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Film

New Wim Wenders film among German premieres at TIFF

"Submergence," the latest from noted German director Wim Wenders, is set for its world premiere at the Toronto International Film Festival. It won't be the only German content at TIFF. Even Netflix has something to show.

In recent years, the success of the Toronto International Film Festival (TIFF) appears to have left the venerable Venice Film Festival in the dust.

TIFF has offered distributors and producers, predominantly from North America, better working conditions and more promising business prospects, burnishing its reputation as a film city.

Today, many well-known directors prefer traveling to Canada over Italy for the nearly simultaneous film festivals - this year, TIFF, which kicks off on Thursday, overlaps Venice by two days.

Read more: Toronto Film Festival bridges Hollywood and Europe

Still from Moonlight (A24/DCM )

'Moonlight,' this year's winner of the Academy Award for best picture, premiered last year at TIFF

A trend reversed

But a glance at both programs for this year's festivals reveals that this trend seems to have slowed, at least for now. This year's Venice festival (the 74th edition ends on Saturday) has featured many more star directors than expected in Toronto.

Read more: Venice Film Festival draws Hollywood stars despite Canadian competition

Nonetheless, the Canadian event, which takes place from September 7-17, has plenty on offer. The festival's many sections will feature plenty of established talent and newcomers, veteran directors from all over the globe and even a few artistic heavyweights.

Germany has remained in the shadows at Venice this year, but will be in the spotlight in Toronto when the renowned director Wim Wenders presents his latest effort, "Submergence" (top photo). Featuring an international cast, with Oscar-winner Alicia Vikander and James McAvoy, "Submergence" is part love story, part thriller. 

German premieres

Wenders will also be part of the jury in Toronto, in the Platform section, where the new film by Austrian director Barbara Albert, "Mademoiselle Paradis," will debut. The historical drama is based on the best-selling book by German author Alissa Walser, "Am Anfang war die Nacht Musik."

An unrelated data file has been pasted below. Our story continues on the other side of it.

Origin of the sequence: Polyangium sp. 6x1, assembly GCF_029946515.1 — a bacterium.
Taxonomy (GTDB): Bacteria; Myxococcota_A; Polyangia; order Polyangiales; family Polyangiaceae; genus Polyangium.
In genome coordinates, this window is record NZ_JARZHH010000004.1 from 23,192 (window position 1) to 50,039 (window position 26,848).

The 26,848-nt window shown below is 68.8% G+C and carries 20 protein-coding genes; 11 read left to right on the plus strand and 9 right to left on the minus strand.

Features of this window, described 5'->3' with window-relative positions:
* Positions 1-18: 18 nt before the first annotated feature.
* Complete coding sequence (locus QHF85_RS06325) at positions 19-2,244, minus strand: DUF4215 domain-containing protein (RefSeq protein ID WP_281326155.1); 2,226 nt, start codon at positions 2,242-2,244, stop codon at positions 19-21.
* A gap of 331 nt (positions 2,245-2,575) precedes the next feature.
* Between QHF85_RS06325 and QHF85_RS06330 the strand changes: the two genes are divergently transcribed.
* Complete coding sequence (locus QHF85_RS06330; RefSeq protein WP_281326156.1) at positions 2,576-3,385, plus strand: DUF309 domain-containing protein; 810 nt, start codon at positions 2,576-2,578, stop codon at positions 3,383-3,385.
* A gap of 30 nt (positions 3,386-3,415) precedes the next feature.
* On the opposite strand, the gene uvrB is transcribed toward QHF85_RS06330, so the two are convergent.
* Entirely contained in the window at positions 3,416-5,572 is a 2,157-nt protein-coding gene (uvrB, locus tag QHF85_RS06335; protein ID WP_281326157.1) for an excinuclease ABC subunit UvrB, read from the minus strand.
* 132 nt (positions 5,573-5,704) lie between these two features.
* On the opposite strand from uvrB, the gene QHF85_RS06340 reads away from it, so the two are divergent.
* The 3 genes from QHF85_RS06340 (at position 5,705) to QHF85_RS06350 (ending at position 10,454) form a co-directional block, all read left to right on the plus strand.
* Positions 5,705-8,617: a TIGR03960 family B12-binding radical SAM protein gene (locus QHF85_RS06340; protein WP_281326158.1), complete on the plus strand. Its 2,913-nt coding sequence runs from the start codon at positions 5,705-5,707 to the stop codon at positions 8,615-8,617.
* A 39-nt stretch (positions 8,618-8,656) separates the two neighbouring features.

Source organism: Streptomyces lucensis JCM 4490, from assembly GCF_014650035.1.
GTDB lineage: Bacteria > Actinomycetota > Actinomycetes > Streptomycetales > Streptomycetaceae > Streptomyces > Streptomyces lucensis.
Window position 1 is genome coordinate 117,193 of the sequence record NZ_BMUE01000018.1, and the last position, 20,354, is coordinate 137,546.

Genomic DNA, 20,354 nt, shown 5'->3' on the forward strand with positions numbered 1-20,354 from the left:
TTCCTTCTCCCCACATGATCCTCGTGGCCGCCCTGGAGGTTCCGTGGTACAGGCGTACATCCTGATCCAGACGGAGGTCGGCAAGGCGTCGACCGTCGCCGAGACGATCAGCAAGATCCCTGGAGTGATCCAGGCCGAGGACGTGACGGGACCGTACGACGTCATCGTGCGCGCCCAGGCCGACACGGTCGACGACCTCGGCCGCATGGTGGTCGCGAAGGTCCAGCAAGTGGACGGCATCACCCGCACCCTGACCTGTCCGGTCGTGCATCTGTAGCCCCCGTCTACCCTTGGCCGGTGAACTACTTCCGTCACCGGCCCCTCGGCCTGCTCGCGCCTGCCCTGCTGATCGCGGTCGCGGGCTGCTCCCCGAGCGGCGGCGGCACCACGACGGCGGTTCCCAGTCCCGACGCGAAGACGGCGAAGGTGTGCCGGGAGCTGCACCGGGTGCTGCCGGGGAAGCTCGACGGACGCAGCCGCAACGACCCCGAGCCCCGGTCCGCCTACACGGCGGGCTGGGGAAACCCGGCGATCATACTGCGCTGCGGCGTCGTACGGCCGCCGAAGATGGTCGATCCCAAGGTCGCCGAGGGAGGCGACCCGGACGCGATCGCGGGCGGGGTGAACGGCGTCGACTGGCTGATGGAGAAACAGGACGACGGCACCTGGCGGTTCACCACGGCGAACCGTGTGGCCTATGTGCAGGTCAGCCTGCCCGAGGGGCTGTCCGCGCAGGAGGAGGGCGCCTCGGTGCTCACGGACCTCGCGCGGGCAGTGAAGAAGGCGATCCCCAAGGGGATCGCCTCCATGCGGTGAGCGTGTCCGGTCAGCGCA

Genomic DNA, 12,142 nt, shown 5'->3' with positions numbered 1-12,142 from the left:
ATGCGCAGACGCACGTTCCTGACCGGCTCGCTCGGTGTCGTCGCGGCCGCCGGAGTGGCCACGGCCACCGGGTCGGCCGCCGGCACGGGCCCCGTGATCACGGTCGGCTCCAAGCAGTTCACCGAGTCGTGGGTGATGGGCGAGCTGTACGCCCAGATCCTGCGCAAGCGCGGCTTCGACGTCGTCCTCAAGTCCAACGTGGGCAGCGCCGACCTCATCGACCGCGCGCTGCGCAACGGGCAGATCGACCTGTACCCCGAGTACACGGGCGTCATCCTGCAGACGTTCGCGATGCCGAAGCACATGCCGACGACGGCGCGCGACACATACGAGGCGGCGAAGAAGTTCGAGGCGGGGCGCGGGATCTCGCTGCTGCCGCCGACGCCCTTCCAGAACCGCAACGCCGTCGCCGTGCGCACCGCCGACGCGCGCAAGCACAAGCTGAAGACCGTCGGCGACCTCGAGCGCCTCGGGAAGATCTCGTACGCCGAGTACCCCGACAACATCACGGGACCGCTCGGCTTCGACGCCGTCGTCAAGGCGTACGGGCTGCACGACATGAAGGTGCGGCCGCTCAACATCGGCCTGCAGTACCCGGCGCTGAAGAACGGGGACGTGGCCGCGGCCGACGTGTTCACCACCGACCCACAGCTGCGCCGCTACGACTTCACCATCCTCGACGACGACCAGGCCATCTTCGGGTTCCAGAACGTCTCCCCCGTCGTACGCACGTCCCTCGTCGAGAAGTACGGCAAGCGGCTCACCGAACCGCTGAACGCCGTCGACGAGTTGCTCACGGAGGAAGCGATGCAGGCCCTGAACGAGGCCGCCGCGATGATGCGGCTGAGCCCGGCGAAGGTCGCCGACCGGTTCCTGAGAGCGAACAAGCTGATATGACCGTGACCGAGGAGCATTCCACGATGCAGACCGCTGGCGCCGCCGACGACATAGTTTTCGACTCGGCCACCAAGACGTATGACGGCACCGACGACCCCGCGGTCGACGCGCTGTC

Still from Netflix series Dark (Netflix)

The German Netflix series 'Dark' will premiere on the big screen before hitting the streaming service

German director Robert Schwentke, busy for the last decade or so in Hollywood, will also celebrate the world premiere of his latest work in Toronto. His film "The Captain" tells the story set in the last weeks of World War II. A 19-year-old soldier, played by Max Hubacher, is hunted down in northern Germany as a deserter - until he stumbles across the uniform of an officer and slips it on. Suddenly, everything changes for him.

The new Netflix series "Dark," by Swiss director Baran bo Odar, will also premiere on the big screen in Toronto. "Dark" was produced and shot entirely in Germany, and is thematically linked to the director's successful 2010 feature film "The Silence.". As in the film, "Dark" will focus on the mysterious disappearance of children, dark family secrets and interlinking timelines.

Another German co-production, the new film by Danish director and two-time Palme d'Or winner Bille August, is also on the schedule at TIFF. "55 Steps," starring Hilary Swank and Helena Bonham Carter, deals with the fate of patients in psychiatric care and calls for more humane treatment.

Filmstill In the Fade von Fatih Akin (In the Fade/F. Akin)

Diane Kruger (left), honored for her work at Cannes earlier this year, stars in Akin's 'In the Fade'

Akin, Grisebach, Tabak

A total of 41 German films and co-productions will be shown at TIFF. New German films by Fatih Akin ("In the Fade") and Valeska Grisebach ("Western"), along with smaller productions like "The Garden" by Sonja Maria Kröner, will also premiere in North America, after showing at several European festivals.

Against the background of the current tensions between Germany and Turkey, the latest work by the young German-Turkish director Hüseyin Tabak is also likely to be of interest. 

In "The Legend of the Ugly King," Tabak follows the life of Turkish director Yilmaz Guney, who before his death in 1984 had repeated struggles with the authorities over his work. Guney spent several years in prison, before fleeing for France.

His 1982 film "Yol," was shot by proxy while he was in jail. Strongly critical of Turkey and its military government at the time, the film went on to win the Palme d'Or in Cannes.

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